Nov 17, 2009

Amos' Parade of Nations

The first part of Amos is a series of oracles against the nations surrounding Israel. My professor asked me this follow-up question on my previous post summarizing Amos: What is the significance of the geographical ordering of the nations mentioned in the prologue of Amos? I've been doing some research, but couldn't find any straight-forward answer in wikipedia's article on Amos, nor the Catholic Encyclopedia article on Amos, nor a lengthy commentary on Amos. So I'm going with my own crazy(?) idea ...

Amos first mentions Aram, a name also given to a grandson of Noah. He then mentions Gaza and Tyre. Next is Edom, a name also given to Esau - Jacob's twin brother. He finally mentions Ammon and Moab which are also names of descendants of Lot - Abraham's newphew. So, with the exception(?) of Gaza and Tyre, all of the nations Amos mentions are etiologically related to Israel. It makes for a powerful rhetoric to draw his audience into the saga and drama of their own "relatives." Or, it might just be a simple effect of writing the patriarchal history from the context of the lands and peoples of Palestine, if that's indeed what happened.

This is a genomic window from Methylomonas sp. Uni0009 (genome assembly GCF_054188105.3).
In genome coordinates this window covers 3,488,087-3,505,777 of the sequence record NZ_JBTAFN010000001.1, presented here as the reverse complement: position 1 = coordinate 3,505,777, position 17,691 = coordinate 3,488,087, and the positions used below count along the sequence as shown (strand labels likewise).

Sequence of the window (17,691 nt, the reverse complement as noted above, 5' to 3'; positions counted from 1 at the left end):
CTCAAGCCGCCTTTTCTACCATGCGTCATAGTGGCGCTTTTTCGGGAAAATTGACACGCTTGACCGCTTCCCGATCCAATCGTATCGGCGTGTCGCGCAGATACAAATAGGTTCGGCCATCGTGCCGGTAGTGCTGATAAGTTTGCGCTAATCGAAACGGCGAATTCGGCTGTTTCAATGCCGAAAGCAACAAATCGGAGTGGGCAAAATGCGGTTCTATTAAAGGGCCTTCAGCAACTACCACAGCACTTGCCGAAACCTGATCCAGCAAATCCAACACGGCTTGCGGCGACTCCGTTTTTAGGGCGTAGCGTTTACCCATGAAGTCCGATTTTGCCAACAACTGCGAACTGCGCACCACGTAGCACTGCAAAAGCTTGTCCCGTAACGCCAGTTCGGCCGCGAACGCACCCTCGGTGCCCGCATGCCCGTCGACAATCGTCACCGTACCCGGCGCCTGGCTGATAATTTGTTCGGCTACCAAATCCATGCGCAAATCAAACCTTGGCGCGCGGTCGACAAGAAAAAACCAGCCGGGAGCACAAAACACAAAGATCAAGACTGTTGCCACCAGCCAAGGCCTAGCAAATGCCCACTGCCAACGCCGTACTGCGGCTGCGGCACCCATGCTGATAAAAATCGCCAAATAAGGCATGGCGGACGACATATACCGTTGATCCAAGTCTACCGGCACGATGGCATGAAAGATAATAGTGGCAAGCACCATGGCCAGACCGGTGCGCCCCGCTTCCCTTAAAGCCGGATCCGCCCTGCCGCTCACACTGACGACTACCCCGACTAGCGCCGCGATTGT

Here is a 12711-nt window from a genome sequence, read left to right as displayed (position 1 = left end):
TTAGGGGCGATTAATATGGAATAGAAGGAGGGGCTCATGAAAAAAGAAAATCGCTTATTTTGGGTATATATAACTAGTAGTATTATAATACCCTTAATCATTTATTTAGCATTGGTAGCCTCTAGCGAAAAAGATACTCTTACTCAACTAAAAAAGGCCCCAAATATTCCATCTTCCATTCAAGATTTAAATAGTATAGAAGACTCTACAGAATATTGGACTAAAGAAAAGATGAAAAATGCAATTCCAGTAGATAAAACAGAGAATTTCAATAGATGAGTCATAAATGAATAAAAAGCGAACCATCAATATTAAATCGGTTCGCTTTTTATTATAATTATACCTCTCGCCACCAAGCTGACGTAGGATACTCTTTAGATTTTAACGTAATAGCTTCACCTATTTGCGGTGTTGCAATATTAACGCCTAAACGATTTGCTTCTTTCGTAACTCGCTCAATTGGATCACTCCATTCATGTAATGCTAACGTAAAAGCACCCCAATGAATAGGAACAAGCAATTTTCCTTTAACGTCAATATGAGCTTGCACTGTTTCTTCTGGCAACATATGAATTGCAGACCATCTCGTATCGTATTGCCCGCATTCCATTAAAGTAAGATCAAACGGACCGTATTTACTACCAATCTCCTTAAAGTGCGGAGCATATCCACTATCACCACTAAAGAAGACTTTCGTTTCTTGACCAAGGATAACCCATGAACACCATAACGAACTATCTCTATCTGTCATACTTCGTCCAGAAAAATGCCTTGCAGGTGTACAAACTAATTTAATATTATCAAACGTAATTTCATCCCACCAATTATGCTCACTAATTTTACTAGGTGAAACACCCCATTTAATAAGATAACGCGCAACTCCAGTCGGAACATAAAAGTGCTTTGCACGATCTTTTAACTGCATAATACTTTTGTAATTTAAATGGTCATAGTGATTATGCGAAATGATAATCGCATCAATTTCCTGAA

Another idea I couldn't verify from research is that the order of the nations may be the order in which Assyria conquered them? If that's the case, it would support the idea that Amos may have been a post-exilic writing. Although, Assyria conquered Israel before Judah.

Anyone else have an idea? I'm dying to know ...

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